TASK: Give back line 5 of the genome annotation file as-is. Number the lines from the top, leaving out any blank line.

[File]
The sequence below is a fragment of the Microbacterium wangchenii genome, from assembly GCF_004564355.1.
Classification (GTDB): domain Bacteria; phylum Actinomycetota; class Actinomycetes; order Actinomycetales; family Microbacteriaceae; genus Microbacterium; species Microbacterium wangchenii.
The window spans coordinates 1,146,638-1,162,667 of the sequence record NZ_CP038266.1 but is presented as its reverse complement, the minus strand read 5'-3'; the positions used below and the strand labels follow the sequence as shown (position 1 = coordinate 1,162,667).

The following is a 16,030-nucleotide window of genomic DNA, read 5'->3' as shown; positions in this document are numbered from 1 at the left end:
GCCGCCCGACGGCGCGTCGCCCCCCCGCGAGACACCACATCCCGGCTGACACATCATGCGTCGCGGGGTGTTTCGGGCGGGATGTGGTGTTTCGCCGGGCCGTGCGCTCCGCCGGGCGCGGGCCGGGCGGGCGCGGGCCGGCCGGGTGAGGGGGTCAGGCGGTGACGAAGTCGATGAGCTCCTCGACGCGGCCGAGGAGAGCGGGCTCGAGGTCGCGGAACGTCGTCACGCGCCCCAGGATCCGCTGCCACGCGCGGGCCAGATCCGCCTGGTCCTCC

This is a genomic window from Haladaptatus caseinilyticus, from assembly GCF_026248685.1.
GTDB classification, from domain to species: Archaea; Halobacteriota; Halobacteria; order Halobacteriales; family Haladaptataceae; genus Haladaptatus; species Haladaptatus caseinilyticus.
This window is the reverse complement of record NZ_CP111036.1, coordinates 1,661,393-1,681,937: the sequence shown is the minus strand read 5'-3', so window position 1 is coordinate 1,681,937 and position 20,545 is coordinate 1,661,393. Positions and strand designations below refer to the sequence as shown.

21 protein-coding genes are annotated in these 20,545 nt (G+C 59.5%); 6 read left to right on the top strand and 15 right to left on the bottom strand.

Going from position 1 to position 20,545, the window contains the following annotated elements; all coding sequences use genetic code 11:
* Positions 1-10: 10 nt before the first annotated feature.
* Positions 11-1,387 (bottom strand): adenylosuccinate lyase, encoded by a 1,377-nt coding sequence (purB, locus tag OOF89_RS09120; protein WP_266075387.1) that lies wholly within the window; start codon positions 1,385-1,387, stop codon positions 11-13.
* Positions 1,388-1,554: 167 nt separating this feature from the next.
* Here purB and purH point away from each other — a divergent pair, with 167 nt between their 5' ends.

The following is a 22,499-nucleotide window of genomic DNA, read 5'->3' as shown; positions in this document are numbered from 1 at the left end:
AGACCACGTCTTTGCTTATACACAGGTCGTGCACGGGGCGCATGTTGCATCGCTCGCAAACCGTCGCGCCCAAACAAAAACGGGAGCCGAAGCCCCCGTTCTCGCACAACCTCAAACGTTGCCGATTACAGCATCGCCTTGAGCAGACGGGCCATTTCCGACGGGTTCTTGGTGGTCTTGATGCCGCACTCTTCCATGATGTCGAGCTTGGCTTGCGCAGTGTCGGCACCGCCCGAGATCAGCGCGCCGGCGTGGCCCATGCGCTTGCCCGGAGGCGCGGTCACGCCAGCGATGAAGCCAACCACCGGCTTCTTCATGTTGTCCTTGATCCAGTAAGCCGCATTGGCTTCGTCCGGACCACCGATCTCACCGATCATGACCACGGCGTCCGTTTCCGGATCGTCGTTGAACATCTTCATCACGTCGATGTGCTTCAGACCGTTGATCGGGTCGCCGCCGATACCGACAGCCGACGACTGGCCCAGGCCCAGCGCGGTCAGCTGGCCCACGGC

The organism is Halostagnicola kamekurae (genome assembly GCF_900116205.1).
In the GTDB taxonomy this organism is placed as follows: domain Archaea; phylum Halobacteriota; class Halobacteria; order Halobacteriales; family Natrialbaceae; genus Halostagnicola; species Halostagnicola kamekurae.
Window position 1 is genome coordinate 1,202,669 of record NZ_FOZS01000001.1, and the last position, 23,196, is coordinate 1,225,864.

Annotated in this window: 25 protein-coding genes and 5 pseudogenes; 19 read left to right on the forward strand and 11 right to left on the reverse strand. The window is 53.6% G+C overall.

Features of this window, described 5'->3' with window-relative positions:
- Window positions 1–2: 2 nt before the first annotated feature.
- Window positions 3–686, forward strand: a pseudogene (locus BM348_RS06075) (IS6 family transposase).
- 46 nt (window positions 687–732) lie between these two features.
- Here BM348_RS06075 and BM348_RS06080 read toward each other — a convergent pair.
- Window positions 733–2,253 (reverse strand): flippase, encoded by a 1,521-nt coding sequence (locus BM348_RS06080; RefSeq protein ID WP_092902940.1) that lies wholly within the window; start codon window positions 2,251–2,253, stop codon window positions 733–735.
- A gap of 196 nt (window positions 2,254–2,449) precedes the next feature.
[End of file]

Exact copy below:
GCCGCCCGACGGCGCGTCGCCCCCCCGCGAGACACCACATCCCGGCTGACACATCATGCGTCGCGGGGTGTTTCGGGCGGGATGTGGTGTTTCGCCGGGCCGTGCGCTCCGCCGGGCGCGGGCCGGGCGGGCGCGGGCCGGCCGGGTGAGGGGGTCAGGCGGTGACGAAGTCGATGAGCTCCTCGACGCGGCCGAGGAGAGCGGGCTCGAGGTCGCGGAACGTCGTCACGCGCCCCAGGATCCGCTGCCACGCGCGGGCCAGATCCGCCTGGTCCTCC